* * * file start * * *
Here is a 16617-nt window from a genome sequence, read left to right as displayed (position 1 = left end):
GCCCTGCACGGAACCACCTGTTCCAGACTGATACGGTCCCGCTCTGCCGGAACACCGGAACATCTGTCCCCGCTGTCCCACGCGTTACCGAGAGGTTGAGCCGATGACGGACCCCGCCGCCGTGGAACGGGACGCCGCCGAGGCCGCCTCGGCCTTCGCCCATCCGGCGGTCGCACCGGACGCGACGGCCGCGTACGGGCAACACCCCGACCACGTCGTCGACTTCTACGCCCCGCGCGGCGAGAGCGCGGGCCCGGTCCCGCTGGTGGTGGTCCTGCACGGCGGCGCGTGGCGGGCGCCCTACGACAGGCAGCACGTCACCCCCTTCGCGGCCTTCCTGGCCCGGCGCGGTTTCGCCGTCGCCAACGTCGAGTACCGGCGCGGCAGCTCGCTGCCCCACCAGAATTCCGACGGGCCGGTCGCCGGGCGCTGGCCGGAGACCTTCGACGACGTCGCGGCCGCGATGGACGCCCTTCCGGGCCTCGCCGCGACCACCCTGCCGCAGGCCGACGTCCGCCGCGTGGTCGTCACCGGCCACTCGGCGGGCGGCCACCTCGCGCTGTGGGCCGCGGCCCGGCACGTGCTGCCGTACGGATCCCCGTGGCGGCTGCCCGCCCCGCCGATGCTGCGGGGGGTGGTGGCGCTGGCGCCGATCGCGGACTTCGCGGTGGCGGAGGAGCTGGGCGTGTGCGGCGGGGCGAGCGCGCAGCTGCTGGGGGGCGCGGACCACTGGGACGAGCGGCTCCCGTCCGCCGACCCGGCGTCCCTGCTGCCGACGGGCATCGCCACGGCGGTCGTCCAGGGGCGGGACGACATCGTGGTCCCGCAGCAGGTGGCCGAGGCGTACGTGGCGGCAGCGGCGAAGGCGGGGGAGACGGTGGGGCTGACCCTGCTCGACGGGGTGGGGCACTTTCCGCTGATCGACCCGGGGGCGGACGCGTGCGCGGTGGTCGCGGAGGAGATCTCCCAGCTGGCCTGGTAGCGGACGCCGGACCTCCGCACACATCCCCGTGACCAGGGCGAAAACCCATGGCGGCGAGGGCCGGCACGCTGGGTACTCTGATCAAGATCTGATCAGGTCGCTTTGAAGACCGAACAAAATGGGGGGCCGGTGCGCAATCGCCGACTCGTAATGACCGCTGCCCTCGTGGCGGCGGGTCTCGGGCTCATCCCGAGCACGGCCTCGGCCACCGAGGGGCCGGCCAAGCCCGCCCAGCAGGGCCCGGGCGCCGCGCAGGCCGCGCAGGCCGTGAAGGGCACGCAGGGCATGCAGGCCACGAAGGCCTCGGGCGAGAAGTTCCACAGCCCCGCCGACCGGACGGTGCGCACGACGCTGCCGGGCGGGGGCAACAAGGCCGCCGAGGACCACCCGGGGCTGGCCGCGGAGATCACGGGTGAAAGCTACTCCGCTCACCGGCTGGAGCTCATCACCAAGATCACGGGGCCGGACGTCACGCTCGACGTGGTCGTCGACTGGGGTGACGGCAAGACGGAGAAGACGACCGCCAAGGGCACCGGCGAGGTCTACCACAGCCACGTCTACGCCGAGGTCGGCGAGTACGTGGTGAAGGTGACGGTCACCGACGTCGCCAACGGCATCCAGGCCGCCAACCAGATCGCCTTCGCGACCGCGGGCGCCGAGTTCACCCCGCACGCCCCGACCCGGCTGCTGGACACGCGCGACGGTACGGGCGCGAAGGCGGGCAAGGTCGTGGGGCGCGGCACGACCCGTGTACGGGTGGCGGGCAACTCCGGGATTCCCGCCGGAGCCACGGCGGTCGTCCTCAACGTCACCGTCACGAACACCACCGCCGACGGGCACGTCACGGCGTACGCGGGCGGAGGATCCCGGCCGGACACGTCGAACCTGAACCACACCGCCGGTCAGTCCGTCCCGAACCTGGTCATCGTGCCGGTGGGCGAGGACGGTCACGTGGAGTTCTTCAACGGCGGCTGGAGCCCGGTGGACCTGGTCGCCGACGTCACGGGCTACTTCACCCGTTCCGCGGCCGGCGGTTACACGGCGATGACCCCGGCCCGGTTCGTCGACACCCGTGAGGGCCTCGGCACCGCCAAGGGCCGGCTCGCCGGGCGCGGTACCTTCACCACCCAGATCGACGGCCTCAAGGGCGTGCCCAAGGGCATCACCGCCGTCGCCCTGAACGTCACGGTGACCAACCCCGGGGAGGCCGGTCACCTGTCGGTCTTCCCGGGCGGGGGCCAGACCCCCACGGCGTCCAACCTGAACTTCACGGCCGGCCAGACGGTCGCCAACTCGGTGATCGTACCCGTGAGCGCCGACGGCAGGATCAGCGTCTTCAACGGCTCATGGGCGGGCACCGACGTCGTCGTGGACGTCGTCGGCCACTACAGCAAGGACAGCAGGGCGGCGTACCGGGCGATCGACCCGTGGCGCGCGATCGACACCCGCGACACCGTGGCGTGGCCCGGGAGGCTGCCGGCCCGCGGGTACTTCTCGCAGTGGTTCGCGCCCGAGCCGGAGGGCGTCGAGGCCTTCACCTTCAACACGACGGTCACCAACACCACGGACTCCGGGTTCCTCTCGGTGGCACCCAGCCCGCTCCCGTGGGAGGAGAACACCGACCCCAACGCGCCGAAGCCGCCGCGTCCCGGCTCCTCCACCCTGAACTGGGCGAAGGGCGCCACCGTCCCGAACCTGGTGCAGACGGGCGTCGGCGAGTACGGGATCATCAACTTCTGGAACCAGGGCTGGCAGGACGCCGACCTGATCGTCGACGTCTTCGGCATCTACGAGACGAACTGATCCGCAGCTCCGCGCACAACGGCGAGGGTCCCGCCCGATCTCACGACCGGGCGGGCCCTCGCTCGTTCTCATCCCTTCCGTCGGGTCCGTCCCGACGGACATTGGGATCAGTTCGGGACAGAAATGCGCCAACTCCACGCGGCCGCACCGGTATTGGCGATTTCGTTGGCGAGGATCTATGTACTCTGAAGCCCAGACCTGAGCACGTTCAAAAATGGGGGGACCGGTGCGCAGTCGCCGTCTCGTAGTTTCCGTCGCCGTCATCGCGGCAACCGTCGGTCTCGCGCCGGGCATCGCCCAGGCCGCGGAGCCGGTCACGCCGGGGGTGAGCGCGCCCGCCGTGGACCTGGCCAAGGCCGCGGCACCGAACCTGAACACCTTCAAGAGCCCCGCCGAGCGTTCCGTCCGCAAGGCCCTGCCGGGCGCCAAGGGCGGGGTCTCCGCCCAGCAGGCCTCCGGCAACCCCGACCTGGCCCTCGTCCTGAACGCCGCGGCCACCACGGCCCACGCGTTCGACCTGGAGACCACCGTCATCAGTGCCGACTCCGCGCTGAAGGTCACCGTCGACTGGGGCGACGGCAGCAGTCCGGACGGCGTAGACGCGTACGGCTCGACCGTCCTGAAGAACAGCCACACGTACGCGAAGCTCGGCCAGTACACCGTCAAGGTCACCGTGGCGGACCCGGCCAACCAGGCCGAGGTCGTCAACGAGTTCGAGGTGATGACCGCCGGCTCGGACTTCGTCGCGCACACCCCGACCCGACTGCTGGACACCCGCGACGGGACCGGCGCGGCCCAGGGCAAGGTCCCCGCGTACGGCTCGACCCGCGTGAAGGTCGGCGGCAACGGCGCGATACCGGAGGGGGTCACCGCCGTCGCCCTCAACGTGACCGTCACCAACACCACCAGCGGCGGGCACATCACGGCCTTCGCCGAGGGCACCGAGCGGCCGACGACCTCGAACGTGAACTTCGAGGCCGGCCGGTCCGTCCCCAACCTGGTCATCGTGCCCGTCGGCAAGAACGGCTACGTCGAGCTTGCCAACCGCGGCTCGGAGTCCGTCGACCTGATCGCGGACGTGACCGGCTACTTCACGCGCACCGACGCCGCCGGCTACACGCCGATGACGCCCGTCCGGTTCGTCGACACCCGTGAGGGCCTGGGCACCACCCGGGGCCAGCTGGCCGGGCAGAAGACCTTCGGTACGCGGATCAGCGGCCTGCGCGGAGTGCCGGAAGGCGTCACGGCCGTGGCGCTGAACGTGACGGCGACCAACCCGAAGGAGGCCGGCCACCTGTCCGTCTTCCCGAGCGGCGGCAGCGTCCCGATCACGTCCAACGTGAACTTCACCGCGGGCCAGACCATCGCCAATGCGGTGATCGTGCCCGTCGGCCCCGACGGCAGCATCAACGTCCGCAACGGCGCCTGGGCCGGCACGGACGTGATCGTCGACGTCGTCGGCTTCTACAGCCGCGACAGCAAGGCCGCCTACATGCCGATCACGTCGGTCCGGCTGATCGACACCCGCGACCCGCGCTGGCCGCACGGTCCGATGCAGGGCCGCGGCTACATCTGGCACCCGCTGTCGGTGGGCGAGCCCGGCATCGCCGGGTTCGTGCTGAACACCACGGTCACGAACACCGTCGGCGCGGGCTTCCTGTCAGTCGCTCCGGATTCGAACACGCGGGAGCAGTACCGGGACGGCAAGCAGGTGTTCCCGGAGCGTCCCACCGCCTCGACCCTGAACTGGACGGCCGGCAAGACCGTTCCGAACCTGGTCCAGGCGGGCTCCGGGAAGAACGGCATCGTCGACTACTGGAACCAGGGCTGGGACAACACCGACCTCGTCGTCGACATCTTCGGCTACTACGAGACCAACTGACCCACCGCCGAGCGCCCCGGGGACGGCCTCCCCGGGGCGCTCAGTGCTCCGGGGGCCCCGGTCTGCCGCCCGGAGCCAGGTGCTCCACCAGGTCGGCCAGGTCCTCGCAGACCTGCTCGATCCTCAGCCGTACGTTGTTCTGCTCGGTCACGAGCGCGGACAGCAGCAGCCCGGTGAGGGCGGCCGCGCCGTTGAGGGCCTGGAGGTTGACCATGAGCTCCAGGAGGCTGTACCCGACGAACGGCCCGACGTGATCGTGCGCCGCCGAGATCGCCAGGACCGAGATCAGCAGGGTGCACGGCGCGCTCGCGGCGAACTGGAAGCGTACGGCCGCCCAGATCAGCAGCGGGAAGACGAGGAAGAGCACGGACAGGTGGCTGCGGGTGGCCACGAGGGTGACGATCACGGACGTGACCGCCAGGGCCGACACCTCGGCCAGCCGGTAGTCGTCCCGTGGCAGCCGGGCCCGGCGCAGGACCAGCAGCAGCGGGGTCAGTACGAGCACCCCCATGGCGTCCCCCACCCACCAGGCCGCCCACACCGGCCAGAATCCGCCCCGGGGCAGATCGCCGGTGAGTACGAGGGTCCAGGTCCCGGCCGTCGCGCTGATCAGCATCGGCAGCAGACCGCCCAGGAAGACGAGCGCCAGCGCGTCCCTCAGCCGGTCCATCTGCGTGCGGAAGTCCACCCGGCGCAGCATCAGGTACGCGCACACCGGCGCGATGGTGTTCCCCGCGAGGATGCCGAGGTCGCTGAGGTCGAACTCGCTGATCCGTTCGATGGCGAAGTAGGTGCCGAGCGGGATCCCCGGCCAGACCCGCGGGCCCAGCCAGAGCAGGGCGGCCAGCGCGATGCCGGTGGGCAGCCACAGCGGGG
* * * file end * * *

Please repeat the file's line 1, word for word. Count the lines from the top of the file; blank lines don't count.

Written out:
Here is a 16617-nt window from a genome sequence, read left to right as displayed (position 1 = left end):